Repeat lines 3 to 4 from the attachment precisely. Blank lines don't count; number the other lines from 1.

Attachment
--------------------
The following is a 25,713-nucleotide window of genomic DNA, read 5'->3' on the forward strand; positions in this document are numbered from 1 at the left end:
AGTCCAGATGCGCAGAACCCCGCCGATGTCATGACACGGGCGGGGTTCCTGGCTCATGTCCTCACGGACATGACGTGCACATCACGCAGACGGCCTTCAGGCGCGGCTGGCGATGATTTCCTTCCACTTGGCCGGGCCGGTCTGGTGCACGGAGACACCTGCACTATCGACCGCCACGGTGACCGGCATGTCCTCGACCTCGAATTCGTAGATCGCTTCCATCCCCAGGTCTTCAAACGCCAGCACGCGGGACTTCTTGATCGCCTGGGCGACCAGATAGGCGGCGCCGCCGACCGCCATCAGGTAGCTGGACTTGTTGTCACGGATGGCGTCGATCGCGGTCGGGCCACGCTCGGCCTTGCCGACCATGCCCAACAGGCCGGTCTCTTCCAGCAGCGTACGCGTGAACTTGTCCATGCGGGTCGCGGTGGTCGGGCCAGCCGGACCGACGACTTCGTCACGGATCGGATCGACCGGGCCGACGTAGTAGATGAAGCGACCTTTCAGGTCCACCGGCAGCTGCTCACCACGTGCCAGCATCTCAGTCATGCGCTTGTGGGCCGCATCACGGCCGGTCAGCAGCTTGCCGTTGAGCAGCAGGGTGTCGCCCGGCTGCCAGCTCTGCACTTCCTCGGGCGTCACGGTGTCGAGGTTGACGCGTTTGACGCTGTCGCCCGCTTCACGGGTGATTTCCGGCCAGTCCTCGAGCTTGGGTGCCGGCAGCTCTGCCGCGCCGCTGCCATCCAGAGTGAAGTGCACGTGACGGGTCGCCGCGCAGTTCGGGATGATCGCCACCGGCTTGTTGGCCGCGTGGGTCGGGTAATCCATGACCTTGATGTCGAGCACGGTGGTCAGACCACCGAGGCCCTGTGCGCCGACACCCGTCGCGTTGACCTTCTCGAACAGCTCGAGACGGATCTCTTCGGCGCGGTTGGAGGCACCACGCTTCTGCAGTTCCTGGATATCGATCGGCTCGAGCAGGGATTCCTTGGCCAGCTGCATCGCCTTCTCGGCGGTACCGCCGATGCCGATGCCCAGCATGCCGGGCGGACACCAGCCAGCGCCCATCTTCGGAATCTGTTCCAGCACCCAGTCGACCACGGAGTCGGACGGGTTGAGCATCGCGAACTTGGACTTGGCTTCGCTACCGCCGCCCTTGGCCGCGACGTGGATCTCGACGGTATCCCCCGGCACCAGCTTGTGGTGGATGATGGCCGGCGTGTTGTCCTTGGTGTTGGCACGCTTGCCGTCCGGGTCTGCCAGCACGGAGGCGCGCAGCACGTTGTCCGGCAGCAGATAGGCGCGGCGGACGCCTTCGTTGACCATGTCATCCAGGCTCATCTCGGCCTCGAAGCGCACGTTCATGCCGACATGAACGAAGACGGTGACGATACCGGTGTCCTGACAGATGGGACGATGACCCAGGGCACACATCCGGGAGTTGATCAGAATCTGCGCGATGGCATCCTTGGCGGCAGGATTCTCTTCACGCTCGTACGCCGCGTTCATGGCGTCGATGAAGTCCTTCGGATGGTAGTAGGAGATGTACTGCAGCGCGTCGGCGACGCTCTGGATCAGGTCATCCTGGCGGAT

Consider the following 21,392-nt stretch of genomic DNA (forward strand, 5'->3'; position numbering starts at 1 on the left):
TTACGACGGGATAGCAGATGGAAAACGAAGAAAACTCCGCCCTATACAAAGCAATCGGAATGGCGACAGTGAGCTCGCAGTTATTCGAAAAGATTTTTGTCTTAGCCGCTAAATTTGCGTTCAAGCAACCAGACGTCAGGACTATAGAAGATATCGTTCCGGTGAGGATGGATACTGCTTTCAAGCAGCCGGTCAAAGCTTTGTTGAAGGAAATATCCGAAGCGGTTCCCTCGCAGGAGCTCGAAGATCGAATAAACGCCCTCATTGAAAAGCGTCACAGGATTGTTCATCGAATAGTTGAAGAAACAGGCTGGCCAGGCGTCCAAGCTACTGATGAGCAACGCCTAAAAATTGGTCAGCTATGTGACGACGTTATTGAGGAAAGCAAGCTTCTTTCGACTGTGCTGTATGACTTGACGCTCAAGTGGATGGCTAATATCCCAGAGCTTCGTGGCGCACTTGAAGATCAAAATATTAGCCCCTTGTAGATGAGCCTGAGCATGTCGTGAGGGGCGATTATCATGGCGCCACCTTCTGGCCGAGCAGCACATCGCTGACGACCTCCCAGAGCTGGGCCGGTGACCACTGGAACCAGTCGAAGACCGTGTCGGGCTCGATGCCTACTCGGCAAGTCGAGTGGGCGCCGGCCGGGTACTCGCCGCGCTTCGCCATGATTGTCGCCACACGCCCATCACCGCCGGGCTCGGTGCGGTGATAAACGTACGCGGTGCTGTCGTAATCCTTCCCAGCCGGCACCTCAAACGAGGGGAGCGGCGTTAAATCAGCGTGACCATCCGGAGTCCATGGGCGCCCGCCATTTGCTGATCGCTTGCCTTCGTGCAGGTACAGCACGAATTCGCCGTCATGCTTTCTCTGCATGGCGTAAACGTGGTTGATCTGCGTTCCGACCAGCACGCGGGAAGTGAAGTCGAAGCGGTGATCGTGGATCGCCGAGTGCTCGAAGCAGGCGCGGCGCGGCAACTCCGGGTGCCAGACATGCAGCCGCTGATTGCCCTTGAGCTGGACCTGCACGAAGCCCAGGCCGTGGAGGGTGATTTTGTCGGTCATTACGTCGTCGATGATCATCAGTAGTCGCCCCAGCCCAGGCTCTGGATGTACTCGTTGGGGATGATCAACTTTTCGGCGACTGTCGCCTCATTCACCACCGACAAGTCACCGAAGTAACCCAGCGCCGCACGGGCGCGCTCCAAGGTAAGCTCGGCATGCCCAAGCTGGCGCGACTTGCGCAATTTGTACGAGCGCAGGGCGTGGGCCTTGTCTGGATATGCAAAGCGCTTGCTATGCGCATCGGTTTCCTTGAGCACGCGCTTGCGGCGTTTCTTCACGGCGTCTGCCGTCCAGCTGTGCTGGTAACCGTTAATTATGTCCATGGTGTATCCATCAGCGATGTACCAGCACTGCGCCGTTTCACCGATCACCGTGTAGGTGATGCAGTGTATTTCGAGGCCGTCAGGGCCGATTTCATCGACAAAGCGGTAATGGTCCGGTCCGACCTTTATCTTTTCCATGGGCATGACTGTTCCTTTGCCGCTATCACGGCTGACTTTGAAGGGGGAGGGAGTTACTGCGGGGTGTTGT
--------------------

Consider the following 21,392-nt stretch of genomic DNA (forward strand, 5'->3'; position numbering starts at 1 on the left):
TTACGACGGGATAGCAGATGGAAAACGAAGAAAACTCCGCCCTATACAAAGCAATCGGAATGGCGACAGTGAGCTCGCAGTTATTCGAAAAGATTTTTGTCTTAGCCGCTAAATTTGCGTTCAAGCAACCAGACGTCAGGACTATAGAAGATATCGTTCCGGTGAGGATGGATACTGCTTTCAAGCAGCCGGTCAAAGCTTTGTTGAAGGAAATATCCGAAGCGGTTCCCTCGCAGGAGCTCGAAGATCGAATAAACGCCCTCATTGAAAAGCGTCACAGGATTGTTCATCGAATAGTTGAAGAAACAGGCTGGCCAGGCGTCCAAGCTACTGATGAGCAACGCCTAAAAATTGGTCAGCTATGTGACGACGTTATTGAGGAAAGCAAGCTTCTTTCGACTGTGCTGTATGACTTGACGCTCAAGTGGATGGCTAATATCCCAGAGCTTCGTGGCGCACTTGAAGATCAAAATATTAGCCCCTTGTAGATGAGCCTGAGCATGTCGTGAGGGGCGATTATCATGGCGCCACCTTCTGGCCGAGCAGCACATCGCTGACGACCTCCCAGAGCTGGGCCGGTGACCACTGGAACCAGTCGAAGACCGTGTCGGGCTCGATGCCTACTCGGCAAGTCGAGTGGGCGCCGGCCGGGTACTCGCCGCGCTTCGCCATGATTGTCGCCACACGCCCATCACCGCCGGGCTCGGTGCGGTGATAAACGTACGCGGTGCTGTCGTAATCCTTCCCAGCCGGCACCTCAAACGAGGGGAGCGGCGTTAAATCAGCGTGACCATCCGGAGTCCATGGGCGCCCGCCATTTGCTGATCGCTTGCCTTCGTGCAGGTACAGCACGAATTCGCCGTCATGCTTTCTCTGCATGGCGTAAACGTGGTTGATCTGCGTTCCGACCAGCACGCGGGAAGTGAAGTCGAAGCGGTGATCGTGGATCGCCGAGTGCTCGAAGCAGGCGCGGCGCGGCAACTCCGGGTGCCAGACATGCAGCCGCTGATTGCCCTTGAGCTGGACCTGCACGAAGCCCAGGCCGTGGAGGGTGATTTTGTCGGTCATTACGTCGTCGATGATCATCAGTAGTCGCCCCAGCCCAGGCTCTGGATGTACTCGTTGGGGATGATCAACTTTTCGGCGACTGTCGCCTCATTCACCACCGACAAGTCACCGAAGTAACCCAGCGCCGCACGGGCGCGCTCCAAGGTAAGCTCGGCATGCCCAAGCTGGCGCGACTTGCGCAATTTGTACGAGCGCAGGGCGTGGGCCTTGTCTGGATATGCAAAGCGCTTGCTATGCGCATCGGTTTCCTTGAGCACGCGCTTGCGGCGTTTCTTCACGGCGTCTGCCGTCCAGCTGTGCTGGTAACCGTTAATTATGTCCATGGTGTATCCATCAGCGATGTACCAGCACTGCGCCGTTTCACCGATCACCGTGTAGGTGATGCAGTGTATTTCGAGGCCGTCAGGGCCGATTTCATCGACAAAGCGGTAATGGTCCGGTCCGACCTTTATCTTTTCCATGGGCATGACTGTTCCTTTGCCGCTATCACGGCTGACTTTGAAGGGGGAGGGAGTTACTGCGGGGTGTTGT